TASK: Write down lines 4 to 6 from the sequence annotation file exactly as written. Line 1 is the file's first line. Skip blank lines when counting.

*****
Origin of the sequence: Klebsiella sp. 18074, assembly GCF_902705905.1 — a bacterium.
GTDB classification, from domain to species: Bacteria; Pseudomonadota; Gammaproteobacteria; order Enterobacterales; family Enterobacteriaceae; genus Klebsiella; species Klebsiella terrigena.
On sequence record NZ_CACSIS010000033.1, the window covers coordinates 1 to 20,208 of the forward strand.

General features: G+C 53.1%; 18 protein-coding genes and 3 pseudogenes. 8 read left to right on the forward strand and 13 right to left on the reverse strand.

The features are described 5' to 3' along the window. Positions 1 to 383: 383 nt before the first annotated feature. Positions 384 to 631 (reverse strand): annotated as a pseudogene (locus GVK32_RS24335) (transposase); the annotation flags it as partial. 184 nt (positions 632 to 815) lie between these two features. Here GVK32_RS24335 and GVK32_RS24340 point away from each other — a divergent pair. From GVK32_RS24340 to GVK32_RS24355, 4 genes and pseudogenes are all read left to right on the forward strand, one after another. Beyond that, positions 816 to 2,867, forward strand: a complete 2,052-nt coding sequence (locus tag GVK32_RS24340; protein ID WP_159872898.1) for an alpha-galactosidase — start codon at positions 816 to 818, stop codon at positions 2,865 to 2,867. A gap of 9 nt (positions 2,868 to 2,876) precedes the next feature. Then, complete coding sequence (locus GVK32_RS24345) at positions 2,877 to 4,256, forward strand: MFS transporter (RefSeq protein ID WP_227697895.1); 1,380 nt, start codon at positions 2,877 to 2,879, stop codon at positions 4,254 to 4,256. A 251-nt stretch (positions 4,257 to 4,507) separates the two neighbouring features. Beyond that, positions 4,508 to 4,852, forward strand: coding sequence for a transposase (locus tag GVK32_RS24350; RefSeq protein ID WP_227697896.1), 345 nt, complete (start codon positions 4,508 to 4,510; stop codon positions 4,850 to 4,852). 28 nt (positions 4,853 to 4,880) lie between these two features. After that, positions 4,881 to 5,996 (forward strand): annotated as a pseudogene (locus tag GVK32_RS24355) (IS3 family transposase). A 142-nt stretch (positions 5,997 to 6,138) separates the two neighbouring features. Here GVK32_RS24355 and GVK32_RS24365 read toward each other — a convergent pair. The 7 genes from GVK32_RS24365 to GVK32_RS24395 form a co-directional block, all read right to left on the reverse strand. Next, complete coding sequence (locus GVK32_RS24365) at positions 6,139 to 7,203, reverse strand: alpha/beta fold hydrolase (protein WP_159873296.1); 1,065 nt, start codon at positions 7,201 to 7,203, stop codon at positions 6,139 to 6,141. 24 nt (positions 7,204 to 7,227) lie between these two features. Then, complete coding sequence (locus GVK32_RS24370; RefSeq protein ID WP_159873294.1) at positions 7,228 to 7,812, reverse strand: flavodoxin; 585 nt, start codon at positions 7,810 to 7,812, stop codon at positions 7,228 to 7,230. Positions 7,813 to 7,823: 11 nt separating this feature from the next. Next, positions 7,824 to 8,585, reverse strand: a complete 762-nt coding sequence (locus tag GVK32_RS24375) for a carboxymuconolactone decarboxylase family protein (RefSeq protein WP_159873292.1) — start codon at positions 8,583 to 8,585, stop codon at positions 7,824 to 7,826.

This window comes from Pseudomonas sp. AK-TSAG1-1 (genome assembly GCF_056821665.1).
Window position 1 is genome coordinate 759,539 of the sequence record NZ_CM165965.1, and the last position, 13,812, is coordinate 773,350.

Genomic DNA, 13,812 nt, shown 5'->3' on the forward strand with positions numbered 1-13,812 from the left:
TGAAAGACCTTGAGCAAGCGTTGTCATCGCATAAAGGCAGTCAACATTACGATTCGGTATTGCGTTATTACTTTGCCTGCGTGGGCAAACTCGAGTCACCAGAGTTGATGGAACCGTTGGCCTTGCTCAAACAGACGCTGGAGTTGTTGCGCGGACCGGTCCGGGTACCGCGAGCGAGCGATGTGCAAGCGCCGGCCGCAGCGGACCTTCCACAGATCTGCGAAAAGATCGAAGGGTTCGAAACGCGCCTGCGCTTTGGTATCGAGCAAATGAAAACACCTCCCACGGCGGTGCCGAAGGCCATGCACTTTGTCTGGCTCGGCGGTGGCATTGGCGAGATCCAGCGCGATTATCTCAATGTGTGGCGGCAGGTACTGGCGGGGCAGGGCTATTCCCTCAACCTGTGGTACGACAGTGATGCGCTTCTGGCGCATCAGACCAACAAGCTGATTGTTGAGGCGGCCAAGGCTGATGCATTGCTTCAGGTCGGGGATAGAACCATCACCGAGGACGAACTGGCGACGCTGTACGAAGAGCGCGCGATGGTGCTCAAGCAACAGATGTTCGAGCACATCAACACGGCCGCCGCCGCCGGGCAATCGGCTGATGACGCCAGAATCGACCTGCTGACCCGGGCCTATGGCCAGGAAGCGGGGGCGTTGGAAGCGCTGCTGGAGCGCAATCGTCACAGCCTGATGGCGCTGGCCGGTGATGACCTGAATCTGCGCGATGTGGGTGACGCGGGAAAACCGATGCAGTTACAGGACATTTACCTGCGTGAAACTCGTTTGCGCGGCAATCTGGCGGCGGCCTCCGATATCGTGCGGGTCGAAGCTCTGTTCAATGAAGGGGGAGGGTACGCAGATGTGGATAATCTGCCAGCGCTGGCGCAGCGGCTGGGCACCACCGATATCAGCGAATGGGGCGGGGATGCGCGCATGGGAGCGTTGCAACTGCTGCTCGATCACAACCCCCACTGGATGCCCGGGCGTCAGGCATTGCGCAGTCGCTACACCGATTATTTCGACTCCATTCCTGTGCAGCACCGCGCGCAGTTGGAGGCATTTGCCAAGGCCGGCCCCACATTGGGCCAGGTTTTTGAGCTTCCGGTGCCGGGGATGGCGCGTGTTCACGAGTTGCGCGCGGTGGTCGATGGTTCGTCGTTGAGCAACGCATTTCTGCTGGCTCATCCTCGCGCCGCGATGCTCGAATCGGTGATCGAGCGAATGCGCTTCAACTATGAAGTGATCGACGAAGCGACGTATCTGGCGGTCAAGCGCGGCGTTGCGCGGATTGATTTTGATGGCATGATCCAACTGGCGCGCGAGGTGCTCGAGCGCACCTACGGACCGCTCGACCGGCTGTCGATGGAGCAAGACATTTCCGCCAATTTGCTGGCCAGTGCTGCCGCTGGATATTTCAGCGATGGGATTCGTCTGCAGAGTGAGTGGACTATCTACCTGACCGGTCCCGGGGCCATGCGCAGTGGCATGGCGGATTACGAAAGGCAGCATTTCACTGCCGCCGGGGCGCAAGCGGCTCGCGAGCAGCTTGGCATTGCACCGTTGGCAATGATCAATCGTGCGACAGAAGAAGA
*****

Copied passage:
General features: G+C 53.1%; 18 protein-coding genes and 3 pseudogenes. 8 read left to right on the forward strand and 13 right to left on the reverse strand.

The features are described 5' to 3' along the window. Positions 1 to 383: 383 nt before the first annotated feature. Positions 384 to 631 (reverse strand): annotated as a pseudogene (locus GVK32_RS24335) (transposase); the annotation flags it as partial. 184 nt (positions 632 to 815) lie between these two features. Here GVK32_RS24335 and GVK32_RS24340 point away from each other — a divergent pair. From GVK32_RS24340 to GVK32_RS24355, 4 genes and pseudogenes are all read left to right on the forward strand, one after another. Beyond that, positions 816 to 2,867, forward strand: a complete 2,052-nt coding sequence (locus tag GVK32_RS24340; protein ID WP_159872898.1) for an alpha-galactosidase — start codon at positions 816 to 818, stop codon at positions 2,865 to 2,867. A gap of 9 nt (positions 2,868 to 2,876) precedes the next feature. Then, complete coding sequence (locus GVK32_RS24345) at positions 2,877 to 4,256, forward strand: MFS transporter (RefSeq protein ID WP_227697895.1); 1,380 nt, start codon at positions 2,877 to 2,879, stop codon at positions 4,254 to 4,256. A 251-nt stretch (positions 4,257 to 4,507) separates the two neighbouring features. Beyond that, positions 4,508 to 4,852, forward strand: coding sequence for a transposase (locus tag GVK32_RS24350; RefSeq protein ID WP_227697896.1), 345 nt, complete (start codon positions 4,508 to 4,510; stop codon positions 4,850 to 4,852). 28 nt (positions 4,853 to 4,880) lie between these two features. After that, positions 4,881 to 5,996 (forward strand): annotated as a pseudogene (locus tag GVK32_RS24355) (IS3 family transposase). A 142-nt stretch (positions 5,997 to 6,138) separates the two neighbouring features. Here GVK32_RS24355 and GVK32_RS24365 read toward each other — a convergent pair. The 7 genes from GVK32_RS24365 to GVK32_RS24395 form a co-directional block, all read right to left on the reverse strand. Next, complete coding sequence (locus GVK32_RS24365) at positions 6,139 to 7,203, reverse strand: alpha/beta fold hydrolase (protein WP_159873296.1); 1,065 nt, start codon at positions 7,201 to 7,203, stop codon at positions 6,139 to 6,141. 24 nt (positions 7,204 to 7,227) lie between these two features. Then, complete coding sequence (locus GVK32_RS24370; RefSeq protein ID WP_159873294.1) at positions 7,228 to 7,812, reverse strand: flavodoxin; 585 nt, start codon at positions 7,810 to 7,812, stop codon at positions 7,228 to 7,230. Positions 7,813 to 7,823: 11 nt separating this feature from the next. Next, positions 7,824 to 8,585, reverse strand: a complete 762-nt coding sequence (locus tag GVK32_RS24375) for a carboxymuconolactone decarboxylase family protein (RefSeq protein WP_159873292.1) — start codon at positions 8,583 to 8,585, stop codon at positions 7,824 to 7,826.

This window comes from Pseudomonas sp. AK-TSAG1-1 (genome assembly GCF_056821665.1).